Artwork is restored for various reasons, whether it is a highly sentimental piece or of great monetary value. Whilst a family portrait or treasured ornament may be restored for personal or historical reasons, an oil painting or sculpture may be restored to maintain and preserve a financial asset, or add value when it goes to auction or put up for sale. 

No matter the reason for restoration or the value of an artwork, the same level of expertise and skill will go into fixing and protecting it. Conservators with years of training and experience will work on an item to ensure it is safely restored. To become a conservator you must at minimum have a Masters degree in conservation, this is a highly scientific study which includes both artistic skill and an intensive knowledge of chemistry. Conservators are trained to focus on not only fixing the damage but making sure that the artwork is stable and protected for future generations.

Fine art restoration is often a time-consuming task, with many elements of the conservation taking weeks to complete due to their delicate nature. The following explains some of the treatments which may go into the restoration of your artwork.

Oil paintings

Before oil paintings can have a tear repair, clean, or varnish removal, they must be assessed by the conservator. A typical oil painting may have a variety of unique pigments or varnish which all require a patch test to see which type of solution needs to be created for their clean. Types of paint on a historic work can often include unusual pigments such as Egyptian Brown (made from Egyptian Mummies), Lapis Lazuli (crushed gemstones), White lead, and even green shades containing levels of arsenic.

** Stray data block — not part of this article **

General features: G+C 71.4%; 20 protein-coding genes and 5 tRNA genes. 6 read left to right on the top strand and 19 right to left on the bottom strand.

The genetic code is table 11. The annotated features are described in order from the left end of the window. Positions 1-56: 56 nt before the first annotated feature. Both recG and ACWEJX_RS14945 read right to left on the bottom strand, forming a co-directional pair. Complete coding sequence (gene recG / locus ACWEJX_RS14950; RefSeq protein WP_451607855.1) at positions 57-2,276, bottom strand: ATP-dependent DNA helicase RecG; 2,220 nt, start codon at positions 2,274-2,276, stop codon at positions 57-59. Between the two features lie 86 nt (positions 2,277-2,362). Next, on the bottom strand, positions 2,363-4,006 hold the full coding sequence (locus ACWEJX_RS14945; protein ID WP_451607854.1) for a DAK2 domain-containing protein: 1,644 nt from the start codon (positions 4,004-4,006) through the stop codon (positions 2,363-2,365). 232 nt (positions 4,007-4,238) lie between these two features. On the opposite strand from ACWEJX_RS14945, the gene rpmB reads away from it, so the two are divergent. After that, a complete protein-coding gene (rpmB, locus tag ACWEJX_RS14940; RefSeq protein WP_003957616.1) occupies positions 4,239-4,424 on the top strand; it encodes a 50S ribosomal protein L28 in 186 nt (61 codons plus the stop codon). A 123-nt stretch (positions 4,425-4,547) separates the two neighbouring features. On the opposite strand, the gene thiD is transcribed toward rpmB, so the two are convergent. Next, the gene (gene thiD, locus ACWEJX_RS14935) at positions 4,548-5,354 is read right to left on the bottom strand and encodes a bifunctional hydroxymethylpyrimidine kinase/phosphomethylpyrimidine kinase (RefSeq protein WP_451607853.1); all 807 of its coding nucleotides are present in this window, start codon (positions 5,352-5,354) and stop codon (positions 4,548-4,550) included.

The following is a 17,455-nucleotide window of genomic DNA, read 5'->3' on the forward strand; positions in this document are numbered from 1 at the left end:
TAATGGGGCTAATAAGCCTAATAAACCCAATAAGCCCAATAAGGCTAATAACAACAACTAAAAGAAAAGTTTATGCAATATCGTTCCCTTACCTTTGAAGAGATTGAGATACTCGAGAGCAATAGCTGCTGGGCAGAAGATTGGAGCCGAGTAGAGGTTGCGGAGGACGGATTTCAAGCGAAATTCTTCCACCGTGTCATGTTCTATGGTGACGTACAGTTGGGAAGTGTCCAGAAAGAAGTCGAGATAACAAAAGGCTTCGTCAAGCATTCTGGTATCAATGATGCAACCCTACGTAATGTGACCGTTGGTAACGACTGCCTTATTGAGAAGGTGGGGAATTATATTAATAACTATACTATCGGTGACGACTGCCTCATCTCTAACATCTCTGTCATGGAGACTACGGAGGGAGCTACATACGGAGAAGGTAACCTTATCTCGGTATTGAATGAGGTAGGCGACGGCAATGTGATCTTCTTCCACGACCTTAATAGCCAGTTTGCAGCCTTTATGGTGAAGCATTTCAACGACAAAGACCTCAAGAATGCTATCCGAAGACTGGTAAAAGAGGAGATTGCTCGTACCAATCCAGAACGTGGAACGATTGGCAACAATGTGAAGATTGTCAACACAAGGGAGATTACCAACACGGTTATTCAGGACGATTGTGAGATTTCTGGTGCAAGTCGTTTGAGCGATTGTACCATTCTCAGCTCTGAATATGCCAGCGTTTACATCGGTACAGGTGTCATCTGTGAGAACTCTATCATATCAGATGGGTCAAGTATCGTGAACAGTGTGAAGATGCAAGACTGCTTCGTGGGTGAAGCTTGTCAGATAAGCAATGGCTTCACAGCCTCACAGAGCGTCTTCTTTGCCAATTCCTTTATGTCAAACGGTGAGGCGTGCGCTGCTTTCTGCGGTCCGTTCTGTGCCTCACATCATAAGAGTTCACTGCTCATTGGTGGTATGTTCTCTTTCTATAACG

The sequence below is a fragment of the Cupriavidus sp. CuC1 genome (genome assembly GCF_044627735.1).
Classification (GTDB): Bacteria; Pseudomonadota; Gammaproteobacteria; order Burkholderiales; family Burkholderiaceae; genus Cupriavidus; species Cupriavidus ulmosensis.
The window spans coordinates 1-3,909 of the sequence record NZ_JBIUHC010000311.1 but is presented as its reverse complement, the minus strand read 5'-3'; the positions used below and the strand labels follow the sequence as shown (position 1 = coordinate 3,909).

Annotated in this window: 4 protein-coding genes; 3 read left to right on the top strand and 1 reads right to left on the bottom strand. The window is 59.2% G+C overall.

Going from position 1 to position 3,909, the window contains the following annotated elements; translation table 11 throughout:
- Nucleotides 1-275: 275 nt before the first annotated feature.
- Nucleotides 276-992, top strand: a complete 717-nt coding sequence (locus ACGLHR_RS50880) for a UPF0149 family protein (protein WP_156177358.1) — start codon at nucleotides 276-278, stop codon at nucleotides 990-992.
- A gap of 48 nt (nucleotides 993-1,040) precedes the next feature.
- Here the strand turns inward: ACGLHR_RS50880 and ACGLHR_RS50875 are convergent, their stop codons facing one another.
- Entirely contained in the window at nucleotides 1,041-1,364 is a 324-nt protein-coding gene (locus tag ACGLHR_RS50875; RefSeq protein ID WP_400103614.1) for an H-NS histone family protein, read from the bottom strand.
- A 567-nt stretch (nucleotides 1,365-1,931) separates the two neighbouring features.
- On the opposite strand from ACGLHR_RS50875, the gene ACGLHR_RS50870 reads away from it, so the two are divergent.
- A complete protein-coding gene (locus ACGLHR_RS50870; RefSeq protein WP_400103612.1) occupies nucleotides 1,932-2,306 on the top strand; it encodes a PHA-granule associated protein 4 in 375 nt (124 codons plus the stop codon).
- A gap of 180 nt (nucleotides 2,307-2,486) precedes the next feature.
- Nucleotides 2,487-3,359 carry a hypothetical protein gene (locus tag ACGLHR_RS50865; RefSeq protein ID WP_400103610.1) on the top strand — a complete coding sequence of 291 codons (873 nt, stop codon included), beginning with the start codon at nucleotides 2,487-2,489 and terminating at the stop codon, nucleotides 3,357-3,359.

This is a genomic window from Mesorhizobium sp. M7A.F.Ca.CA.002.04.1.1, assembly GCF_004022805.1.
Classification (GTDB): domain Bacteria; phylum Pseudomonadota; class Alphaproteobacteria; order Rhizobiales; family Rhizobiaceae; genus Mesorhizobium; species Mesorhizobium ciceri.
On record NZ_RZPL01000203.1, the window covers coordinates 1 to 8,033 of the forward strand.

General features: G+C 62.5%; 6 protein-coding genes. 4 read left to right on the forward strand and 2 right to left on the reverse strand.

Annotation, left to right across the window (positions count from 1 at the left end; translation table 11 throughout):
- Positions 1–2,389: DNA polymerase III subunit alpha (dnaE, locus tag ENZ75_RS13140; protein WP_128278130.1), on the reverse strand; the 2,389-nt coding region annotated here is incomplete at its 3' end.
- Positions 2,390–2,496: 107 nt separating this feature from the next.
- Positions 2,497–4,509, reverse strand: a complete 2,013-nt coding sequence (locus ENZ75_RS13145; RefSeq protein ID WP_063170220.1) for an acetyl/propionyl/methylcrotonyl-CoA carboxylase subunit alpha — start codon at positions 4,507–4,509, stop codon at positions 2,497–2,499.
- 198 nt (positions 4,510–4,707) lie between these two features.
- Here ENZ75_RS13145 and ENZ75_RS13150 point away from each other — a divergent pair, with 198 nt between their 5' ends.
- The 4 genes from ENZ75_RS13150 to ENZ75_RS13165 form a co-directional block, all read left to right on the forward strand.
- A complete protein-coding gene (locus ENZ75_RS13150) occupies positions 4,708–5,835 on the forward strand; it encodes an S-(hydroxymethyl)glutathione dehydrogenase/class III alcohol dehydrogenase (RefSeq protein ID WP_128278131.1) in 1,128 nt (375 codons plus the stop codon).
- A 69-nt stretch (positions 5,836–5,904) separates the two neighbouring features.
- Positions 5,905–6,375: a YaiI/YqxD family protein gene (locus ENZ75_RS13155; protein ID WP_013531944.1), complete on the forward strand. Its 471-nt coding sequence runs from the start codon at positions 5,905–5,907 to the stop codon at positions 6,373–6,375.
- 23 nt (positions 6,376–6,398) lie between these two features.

Before any structural work takes place, an oil painting will require a full varnish removal and cleaning. Historic varnish can often degrade over time, so it may also be removed for aesthetic or preservation reasons. A full varnish removal is needed for even a small tear, as one area will noticeably age differently to the rest of the artwork if this is done in only a patch and as such may cause visual disturbances as well as impact on the artwork’s value. 

The process of varnish removal and cleaning is completed with one small area being cleaned at a time. A conservator will use a solvent they have expertly mixed to suit the needs of each individual artwork. Extraction fans and specially fitted masks are used, as the chemicals involved are toxic and should never be attempted for use at home. 

On average, one swab of conservation solvent will cover just a couple centimetres of a painting before it is replaced with a new one, this allows for a very careful restoration as well as not risk rubbing the residue back into the paint layer. On large paintings or artworks with a very stained layer of varnish, this task will take a few days before any other treatments are performed. 

If an oil painting comes to us with a large tear, this will be repaired with a surgical level of precise skill. Repairing a torn painting involves a conservator slowly and carefully placing the canvas back together fibre by fibre, with the goal of creating a seamless finish.